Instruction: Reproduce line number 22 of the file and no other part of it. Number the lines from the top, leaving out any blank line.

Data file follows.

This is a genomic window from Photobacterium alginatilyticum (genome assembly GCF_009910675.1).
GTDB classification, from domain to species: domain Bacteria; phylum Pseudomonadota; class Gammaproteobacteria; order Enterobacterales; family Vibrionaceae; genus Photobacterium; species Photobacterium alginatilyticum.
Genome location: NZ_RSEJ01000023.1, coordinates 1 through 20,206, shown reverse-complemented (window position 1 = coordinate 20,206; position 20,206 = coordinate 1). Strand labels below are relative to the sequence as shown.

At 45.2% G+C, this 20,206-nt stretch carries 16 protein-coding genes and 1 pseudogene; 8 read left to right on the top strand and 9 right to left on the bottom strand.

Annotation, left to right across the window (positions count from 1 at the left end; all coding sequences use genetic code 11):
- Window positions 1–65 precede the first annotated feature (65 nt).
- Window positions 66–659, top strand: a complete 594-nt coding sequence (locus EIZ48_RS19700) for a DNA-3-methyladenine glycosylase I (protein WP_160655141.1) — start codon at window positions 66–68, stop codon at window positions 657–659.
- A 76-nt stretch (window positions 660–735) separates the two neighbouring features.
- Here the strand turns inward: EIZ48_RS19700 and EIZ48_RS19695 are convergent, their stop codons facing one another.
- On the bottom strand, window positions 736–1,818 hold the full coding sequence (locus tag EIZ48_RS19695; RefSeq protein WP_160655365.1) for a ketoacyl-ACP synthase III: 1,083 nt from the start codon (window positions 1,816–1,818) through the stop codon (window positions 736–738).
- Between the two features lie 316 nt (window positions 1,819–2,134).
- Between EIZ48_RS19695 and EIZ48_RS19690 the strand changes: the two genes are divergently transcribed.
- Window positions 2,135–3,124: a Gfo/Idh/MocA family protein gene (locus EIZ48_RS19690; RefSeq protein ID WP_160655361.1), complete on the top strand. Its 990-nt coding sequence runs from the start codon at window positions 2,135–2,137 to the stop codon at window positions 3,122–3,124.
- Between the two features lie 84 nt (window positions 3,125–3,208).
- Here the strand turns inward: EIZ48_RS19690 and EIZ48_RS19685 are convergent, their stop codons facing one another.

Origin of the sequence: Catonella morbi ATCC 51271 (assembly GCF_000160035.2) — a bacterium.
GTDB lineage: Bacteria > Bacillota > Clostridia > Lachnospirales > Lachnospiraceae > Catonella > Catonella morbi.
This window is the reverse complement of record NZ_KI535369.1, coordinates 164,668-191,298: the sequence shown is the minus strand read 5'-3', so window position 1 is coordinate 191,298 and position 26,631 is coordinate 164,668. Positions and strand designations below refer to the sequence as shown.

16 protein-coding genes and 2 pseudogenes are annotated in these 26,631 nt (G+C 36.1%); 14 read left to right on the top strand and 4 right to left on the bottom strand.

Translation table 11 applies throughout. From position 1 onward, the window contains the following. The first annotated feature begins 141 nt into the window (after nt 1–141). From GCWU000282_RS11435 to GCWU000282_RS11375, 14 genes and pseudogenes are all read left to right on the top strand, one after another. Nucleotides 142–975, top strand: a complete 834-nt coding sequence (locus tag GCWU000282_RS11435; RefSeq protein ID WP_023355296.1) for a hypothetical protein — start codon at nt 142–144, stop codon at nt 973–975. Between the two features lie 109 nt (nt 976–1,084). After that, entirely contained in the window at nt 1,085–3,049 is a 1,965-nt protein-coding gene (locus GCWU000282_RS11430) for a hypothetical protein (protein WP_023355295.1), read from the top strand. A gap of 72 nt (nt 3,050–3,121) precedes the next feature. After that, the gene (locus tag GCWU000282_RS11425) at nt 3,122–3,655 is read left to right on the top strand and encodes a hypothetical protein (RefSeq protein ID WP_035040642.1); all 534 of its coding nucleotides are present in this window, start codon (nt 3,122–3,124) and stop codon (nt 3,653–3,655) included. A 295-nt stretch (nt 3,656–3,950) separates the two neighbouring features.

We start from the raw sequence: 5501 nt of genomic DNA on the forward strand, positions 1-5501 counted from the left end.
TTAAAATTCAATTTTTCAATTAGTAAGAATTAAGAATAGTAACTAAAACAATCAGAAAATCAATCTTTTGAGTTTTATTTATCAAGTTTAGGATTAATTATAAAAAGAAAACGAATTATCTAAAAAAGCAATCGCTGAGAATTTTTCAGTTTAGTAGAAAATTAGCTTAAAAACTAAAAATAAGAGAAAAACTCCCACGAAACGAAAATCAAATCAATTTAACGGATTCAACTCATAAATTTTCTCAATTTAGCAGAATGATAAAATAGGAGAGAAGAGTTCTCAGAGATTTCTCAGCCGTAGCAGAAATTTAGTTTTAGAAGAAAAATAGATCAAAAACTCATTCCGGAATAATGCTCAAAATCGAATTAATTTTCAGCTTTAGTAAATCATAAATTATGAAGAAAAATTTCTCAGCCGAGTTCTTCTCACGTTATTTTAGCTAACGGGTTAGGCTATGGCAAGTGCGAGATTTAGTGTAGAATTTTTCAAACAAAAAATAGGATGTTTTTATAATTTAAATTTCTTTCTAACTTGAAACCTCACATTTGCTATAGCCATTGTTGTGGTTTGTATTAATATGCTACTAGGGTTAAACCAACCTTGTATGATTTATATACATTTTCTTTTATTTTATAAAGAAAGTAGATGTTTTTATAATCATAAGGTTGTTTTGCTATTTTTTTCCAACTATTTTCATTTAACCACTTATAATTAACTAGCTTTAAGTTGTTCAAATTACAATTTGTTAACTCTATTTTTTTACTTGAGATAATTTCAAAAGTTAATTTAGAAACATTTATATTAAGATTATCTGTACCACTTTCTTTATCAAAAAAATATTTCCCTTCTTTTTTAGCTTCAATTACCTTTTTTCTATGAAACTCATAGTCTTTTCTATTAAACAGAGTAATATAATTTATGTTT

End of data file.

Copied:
TTAAAATTCAATTTTTCAATTAGTAAGAATTAAGAATAGTAACTAAAACAATCAGAAAATCAATCTTTTGAGTTTTATTTATCAAGTTTAGGATTAATTATAAAAAGAAAACGAATTATCTAAAAAAGCAATCGCTGAGAATTTTTCAGTTTAGTAGAAAATTAGCTTAAAAACTAAAAATAAGAGAAAAACTCCCACGAAACGAAAATCAAATCAATTTAACGGATTCAACTCATAAATTTTCTCAATTTAGCAGAATGATAAAATAGGAGAGAAGAGTTCTCAGAGATTTCTCAGCCGTAGCAGAAATTTAGTTTTAGAAGAAAAATAGATCAAAAACTCATTCCGGAATAATGCTCAAAATCGAATTAATTTTCAGCTTTAGTAAATCATAAATTATGAAGAAAAATTTCTCAGCCGAGTTCTTCTCACGTTATTTTAGCTAACGGGTTAGGCTATGGCAAGTGCGAGATTTAGTGTAGAATTTTTCAAACAAAAAATAGGATGTTTTTATAATTTAAATTTCTTTCTAACTTGAAACCTCACATTTGCTATAGCCATTGTTGTGGTTTGTATTAATATGCTACTAGGGTTAAACCAACCTTGTATGATTTATATACATTTTCTTTTATTTTATAAAGAAAGTAGATGTTTTTATAATCATAAGGTTGTTTTGCTATTTTTTTCCAACTATTTTCATTTAACCACTTATAATTAACTAGCTTTAAGTTGTTCAAATTACAATTTGTTAACTCTATTTTTTTACTTGAGATAATTTCAAAAGTTAATTTAGAAACATTTATATTAAGATTATCTGTACCACTTTCTTTATCAAAAAAATATTTCCCTTCTTTTTTAGCTTCAATTACCTTTTTTCTATGAAACTCATAGTCTTTTCTATTAAACAGAGTAATATAATTTATGTTT